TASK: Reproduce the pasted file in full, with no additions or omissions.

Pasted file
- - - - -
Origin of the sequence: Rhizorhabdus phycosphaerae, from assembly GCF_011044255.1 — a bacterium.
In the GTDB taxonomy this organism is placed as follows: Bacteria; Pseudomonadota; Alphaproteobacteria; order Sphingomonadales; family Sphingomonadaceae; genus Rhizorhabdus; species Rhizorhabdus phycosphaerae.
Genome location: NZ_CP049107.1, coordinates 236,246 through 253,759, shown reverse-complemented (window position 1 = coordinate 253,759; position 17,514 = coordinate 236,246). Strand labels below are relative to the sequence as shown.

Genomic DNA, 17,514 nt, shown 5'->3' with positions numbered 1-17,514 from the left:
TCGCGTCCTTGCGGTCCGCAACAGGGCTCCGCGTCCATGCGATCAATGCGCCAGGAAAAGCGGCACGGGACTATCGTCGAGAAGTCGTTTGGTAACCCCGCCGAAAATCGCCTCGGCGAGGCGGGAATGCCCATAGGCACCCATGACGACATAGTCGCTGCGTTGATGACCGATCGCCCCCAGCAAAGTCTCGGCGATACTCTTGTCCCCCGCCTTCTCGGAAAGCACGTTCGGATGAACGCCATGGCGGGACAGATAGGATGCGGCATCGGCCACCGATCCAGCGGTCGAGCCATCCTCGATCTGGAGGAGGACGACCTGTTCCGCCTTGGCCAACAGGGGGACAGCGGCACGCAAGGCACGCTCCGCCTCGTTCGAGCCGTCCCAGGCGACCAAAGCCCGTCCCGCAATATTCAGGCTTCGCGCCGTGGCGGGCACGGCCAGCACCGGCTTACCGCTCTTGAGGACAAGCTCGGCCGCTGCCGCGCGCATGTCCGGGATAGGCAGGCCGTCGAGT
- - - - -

Origin of the sequence: Rhizorhabdus phycosphaerae, from assembly GCF_011044255.1 — a bacterium.
In the GTDB taxonomy this organism is placed as follows: Bacteria; Pseudomonadota; Alphaproteobacteria; order Sphingomonadales; family Sphingomonadaceae; genus Rhizorhabdus; species Rhizorhabdus phycosphaerae.
Genome location: NZ_CP049107.1, coordinates 236,246 through 253,759, shown reverse-complemented (window position 1 = coordinate 253,759; position 17,514 = coordinate 236,246). Strand labels below are relative to the sequence as shown.

Genomic DNA, 17,514 nt, shown 5'->3' with positions numbered 1-17,514 from the left:
TCGCGTCCTTGCGGTCCGCAACAGGGCTCCGCGTCCATGCGATCAATGCGCCAGGAAAAGCGGCACGGGACTATCGTCGAGAAGTCGTTTGGTAACCCCGCCGAAAATCGCCTCGGCGAGGCGGGAATGCCCATAGGCACCCATGACGACATAGTCGCTGCGTTGATGACCGATCGCCCCCAGCAAAGTCTCGGCGATACTCTTGTCCCCCGCCTTCTCGGAAAGCACGTTCGGATGAACGCCATGGCGGGACAGATAGGATGCGGCATCGGCCACCGATCCAGCGGTCGAGCCATCCTCGATCTGGAGGAGGACGACCTGTTCCGCCTTGGCCAACAGGGGGACAGCGGCACGCAAGGCACGCTCCGCCTCGTTCGAGCCGTCCCAGGCGACCAAAGCCCGTCCCGCAATATTCAGGCTTCGCGCCGTGGCGGGCACGGCCAGCACCGGCTTACCGCTCTTGAGGACAAGCTCGGCCGCTGCCGCGCGCATGTCCGGGATAGGCAGGCCGTCGAGT